Supreme Judicial Court, December 5, 2012

Commonwealth v. Phifer

When seized pursuant to a lawful search incident to arrest, a limited search of a cellular telephone’s recent call history for evidence directly relating to the crime for which the defendant was arrested is permissible under the Fourth Amendment and art. 14.

On July 11, 2011, Boston police officers observed the defendant involved in what appeared to be a drug transaction.  They placed the defendant under arrest for outstanding warrants, transported him to the police station, and seized money and a cellular telephone from him.  After booking, one officer checked the listing of incoming and outgoing calls on that phone and discovered the recent call logs displayed several received calls from a phone number that they knew to be associated to the buyer in the drug transaction.

The defendant moved to suppress the warrantless search of his cellular telephone at booking, arguing it violated the Fourth Amendment of the Constitution and art. 14 of the Massachusetts Declaration of Rights. The motion judge denied this motion after an evidentiary hearing.  A single justice allowed the defendant’s application for leave to file an interlocutory appeal, pursuant to Mass. R. Crim. P. 15(a)(2) and ordered the appeal to proceed in the Supreme Judicial Court. 

The Court acknowledged that “[n]either the SJC nor the Supreme Court has addressed whether the contents of cellular telephones may be searched in whole or in part incident to a lawful arrest.”  The SJC held that this case falls squarely within the scope of Commonwealth v. Madera, 402 Mass. 156 (1988), in which the Court upheld the search of a gym bag carried by the defendant at the time of his arrest as a search incident to his arrest.  In the instant case, Phifer did not contest that the cellular phone was lawfully seized incident to arrest and the officers had probable cause to believe the telephone’s recent call list would contain evidence of the crime for which he was arrested.  Therefore, the limited search of the defendant’s cellular telephone’s recent call list was a permissible search incident to the defendant’s lawful arrest.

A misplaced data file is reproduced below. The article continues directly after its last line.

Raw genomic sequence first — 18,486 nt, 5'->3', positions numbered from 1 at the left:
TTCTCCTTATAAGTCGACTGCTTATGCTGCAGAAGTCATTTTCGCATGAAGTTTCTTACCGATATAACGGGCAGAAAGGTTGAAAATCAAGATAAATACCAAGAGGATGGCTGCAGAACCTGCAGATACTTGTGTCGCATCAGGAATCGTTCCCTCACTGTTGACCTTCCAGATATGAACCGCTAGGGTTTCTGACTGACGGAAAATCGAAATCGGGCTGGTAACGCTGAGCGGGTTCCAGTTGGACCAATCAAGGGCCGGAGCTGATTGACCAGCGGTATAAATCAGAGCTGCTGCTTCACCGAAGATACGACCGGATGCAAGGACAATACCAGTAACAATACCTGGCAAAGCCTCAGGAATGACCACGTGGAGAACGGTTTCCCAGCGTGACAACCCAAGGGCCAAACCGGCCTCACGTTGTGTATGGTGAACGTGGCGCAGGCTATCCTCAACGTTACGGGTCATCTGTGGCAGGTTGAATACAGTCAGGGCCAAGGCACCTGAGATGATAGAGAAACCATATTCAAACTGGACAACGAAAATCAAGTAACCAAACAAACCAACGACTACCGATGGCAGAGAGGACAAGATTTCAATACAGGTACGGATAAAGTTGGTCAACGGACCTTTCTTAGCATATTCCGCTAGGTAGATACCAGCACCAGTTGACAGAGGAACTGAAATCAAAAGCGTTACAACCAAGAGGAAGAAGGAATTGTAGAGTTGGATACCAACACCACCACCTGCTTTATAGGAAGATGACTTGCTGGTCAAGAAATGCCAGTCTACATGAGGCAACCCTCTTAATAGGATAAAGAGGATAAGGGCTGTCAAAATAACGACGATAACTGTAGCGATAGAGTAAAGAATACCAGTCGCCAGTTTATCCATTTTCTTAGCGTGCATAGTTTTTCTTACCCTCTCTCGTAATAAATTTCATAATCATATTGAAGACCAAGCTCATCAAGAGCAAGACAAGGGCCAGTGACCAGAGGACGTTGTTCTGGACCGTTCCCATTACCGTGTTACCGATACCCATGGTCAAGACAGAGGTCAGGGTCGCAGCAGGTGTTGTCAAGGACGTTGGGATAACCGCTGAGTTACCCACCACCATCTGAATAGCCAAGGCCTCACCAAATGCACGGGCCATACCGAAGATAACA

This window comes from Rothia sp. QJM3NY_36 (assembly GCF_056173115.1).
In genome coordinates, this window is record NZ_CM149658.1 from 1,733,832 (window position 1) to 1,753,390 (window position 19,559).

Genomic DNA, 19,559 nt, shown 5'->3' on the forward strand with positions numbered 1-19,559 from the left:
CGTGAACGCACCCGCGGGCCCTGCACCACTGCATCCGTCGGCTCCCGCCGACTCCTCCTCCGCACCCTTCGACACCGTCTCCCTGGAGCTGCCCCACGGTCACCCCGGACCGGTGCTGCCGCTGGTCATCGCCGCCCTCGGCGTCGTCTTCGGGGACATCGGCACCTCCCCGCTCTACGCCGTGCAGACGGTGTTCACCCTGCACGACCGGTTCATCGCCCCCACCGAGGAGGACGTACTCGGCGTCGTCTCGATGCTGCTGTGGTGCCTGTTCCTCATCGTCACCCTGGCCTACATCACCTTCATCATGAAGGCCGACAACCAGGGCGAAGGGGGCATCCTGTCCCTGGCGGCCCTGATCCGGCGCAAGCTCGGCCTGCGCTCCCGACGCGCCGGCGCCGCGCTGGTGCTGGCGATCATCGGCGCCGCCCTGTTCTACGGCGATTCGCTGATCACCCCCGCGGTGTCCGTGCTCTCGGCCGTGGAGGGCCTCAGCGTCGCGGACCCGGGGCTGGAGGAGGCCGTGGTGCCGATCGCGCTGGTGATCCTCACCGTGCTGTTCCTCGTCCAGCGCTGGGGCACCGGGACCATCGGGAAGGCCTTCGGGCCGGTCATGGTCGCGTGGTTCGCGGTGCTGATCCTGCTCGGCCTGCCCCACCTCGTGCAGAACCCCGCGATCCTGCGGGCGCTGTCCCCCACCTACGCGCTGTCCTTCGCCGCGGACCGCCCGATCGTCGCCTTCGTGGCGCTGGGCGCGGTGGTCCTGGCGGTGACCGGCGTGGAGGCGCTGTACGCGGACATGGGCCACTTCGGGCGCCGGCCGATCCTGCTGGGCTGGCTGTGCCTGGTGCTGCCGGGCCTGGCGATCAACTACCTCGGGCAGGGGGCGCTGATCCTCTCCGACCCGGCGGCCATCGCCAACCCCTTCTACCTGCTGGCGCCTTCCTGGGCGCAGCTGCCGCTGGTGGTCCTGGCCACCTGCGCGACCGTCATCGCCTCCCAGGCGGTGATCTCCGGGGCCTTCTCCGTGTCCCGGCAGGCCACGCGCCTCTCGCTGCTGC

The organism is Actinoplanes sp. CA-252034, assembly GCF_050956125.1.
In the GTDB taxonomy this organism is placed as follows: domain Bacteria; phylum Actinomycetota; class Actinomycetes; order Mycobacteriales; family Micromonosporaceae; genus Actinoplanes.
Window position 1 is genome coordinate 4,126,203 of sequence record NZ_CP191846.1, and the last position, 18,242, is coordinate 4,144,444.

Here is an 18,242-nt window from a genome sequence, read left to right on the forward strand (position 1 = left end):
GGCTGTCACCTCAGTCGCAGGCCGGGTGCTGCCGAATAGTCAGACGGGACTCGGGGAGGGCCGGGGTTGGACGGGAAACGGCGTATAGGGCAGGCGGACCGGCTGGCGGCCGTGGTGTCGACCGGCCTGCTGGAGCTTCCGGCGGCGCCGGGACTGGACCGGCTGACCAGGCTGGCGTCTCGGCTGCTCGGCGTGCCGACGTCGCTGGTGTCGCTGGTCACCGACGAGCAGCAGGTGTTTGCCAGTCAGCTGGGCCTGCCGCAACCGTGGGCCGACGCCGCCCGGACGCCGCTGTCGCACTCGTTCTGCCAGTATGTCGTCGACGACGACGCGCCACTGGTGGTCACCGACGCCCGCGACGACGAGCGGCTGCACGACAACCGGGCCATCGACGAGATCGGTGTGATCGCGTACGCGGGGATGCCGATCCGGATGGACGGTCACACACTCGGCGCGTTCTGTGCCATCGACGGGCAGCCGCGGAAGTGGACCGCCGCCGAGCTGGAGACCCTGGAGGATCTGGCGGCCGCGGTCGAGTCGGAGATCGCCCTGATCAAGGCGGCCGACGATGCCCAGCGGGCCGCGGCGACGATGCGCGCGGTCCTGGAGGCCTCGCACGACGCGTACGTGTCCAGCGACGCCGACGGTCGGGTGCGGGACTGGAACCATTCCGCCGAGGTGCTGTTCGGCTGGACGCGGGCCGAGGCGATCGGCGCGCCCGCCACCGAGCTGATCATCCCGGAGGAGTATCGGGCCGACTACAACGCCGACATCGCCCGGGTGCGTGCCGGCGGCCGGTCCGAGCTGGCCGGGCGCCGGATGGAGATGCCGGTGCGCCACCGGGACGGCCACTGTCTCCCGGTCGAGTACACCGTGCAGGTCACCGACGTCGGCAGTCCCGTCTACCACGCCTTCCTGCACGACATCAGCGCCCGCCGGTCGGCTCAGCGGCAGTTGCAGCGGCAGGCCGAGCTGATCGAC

The Court did not suggest that the “assessment would necessarily be the same on different facts, or in relation to a different type of intrusion into a more complex cellular telephone or other information storage device.”  Further, it left “open for another day questions concerning whether, when a cellular telephone is validly seized incident to arrest, it may always, or at least generally, be searched without a warrant, and if so, the permissible extent of such a search.” 

Justice Gants wrote a concurring opinion to warn against interpreting Madera as providing a safe harbor to conduct a search incident to arrest of a party’s text messages or electronic mail messages that may be found in some cellular telephones.

Commonwealth v. Berry

In a case decided on similar facts, the SJC found that a search of the recent call list of a cellular telephone, seized incident to arrest, was permissible.   Citing to federal and state precedent, the Court held that “such a search of a person and items found on him may take place not only contemporaneously with the arrest, but also at a later point at the police station.”